• Sales training and development leaders have multiple stakeholders in their success, from HR, the content providers like product teams, sales operations, and sales management. To serve their customers (the sales leadership team) successfully, they must be clear on the role that they play (as sales training and development professionals) in order to be successful.

What do you think?

  1. Who owns behavior change in the sales force? Sales leaders/managers or training/learning professionals? Someone else?
  2. More importantly, if behavior change needs to be driven from the top-down because it’s of strategic importance to CEOs who want to change how they go to market, bring new capabilities to market, drive efficiency/cut costs, or retool the sales force, how does this impact those who view behavior change as a sales enablement challenge?

Republished with author's permission from original post.

Brian Lambert
Brian is a senior analyst at Forrester Research, where he serves Technology Sales Enablement Professionals. He covers the strategy, processes, and execution associated with helping sales team members achieve their desired business outcomes through more effective collaboration and behavior change. Brian researches key challenges associated with sales enablement, including helping sales team member's effectively model customer needs and map solution capabilities to those needs within each sales conversation.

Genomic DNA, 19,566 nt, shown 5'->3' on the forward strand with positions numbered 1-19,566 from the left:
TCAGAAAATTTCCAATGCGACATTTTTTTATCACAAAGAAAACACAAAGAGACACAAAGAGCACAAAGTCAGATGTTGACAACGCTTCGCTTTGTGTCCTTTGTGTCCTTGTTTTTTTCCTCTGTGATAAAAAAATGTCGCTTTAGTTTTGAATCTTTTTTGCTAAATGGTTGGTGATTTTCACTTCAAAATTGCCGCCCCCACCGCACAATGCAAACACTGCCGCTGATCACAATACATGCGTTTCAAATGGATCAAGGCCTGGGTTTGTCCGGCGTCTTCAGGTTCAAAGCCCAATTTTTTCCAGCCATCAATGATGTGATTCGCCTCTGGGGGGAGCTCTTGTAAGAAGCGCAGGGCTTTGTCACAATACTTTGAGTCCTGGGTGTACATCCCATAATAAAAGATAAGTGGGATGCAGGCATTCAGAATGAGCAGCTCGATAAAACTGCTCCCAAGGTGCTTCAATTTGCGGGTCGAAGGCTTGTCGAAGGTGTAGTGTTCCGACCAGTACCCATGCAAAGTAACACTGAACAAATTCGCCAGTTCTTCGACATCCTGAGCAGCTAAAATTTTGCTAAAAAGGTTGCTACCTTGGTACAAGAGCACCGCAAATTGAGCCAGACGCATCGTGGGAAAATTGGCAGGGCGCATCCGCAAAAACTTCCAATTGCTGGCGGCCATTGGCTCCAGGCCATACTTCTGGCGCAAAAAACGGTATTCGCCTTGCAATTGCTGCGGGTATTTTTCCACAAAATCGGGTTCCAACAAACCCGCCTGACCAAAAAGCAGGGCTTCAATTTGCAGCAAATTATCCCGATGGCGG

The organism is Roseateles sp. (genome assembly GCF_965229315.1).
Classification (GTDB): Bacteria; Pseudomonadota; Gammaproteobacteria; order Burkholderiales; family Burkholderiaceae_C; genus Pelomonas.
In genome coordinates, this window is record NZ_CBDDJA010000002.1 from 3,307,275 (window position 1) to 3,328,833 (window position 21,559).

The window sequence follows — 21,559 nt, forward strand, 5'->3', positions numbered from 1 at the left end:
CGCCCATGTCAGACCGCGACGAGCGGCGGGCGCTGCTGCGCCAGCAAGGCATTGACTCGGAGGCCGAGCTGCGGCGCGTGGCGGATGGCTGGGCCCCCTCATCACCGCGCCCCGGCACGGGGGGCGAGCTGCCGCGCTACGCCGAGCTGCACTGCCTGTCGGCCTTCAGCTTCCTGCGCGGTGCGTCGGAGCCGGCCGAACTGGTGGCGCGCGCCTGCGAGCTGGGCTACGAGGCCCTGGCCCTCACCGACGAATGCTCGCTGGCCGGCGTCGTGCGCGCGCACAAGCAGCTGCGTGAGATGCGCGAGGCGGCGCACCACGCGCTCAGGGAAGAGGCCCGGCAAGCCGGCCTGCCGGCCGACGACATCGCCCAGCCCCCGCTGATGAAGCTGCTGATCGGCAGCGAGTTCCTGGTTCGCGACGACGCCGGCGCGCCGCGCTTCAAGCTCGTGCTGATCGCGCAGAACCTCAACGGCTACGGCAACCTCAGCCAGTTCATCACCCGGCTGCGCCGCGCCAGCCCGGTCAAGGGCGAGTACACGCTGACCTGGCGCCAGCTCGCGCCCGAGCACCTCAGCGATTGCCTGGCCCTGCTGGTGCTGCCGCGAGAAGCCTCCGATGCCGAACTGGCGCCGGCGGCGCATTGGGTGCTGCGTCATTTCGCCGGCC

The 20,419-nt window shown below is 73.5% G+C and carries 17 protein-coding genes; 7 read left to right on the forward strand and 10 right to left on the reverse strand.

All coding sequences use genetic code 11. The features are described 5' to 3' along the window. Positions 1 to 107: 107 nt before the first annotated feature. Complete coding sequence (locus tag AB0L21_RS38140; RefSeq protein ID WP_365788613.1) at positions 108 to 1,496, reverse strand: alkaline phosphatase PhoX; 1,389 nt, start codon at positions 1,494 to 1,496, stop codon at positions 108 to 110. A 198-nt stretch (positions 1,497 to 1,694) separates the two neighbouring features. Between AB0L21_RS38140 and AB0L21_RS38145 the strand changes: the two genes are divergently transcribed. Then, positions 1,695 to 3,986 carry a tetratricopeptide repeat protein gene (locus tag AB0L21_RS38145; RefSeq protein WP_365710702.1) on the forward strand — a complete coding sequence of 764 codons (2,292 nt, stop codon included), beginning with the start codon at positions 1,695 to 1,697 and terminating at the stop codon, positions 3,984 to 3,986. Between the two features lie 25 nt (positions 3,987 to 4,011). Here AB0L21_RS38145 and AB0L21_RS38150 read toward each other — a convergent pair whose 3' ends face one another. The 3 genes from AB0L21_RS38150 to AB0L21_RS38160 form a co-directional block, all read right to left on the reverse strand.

1. Just checking . . . Because if we aren’t, your question is an excellent one. Organizations and managers are responsible for results and outcomes. Individual behavioral change is fully within the domain of the individual. Asking ‘who owns it’ seems a little big-brotherish to me. Hopefully, you omitted the choice, salespeople themselves, by accident.

    Companies can facilitate learning and knowledge transfer. They can inhibit it and stifle it, as well. Behavior change is ultimately up to the individual.

  2. Andrew, i can’t agree more wih you. Companies can raise awareness of the Change needed with the sales force, ultimately It is the individual sales person who needs TO make the Change happen, managers van coach, but not make the Change happen…AS À wise man once Said: we can bring sales People TO À training session or Bootcamp, but we can’t make them Change (Don, thanks for that one)

  3. The answer must be several people each with a different role. The ‘Senior’ managers must set the strategy and they may be even operationalise the strategy depending on size, as an example:

    Problem: Sales are down as the current customers are spending less due to weak consumer demand.
    Strategy: To increase revenues via signing up new customers from key segments
    Key Metrics: How many leads in funnel, How many visits to prospects v customer, and the conversion rate(Often this level is led by Sales Effectiveness where they exist)
    Operations: The next stage is at the sales manager level to drive through the change to ensure each individual seller now operates to the new process and achieves the key metrics.

    All levels need visibility to the data in near real time to ensure the strategy is delivered, and it is often at the visibility level that these behavioral changes fail as no one can see what is actually happening as opposed to the plan. It is absolutely the role of the Senior managers to ensure the tools are in place to measure the progress against the key metrics.

    In summary you can not pin this on one role or person, each needs to understand their roles and inputs and deliver against them.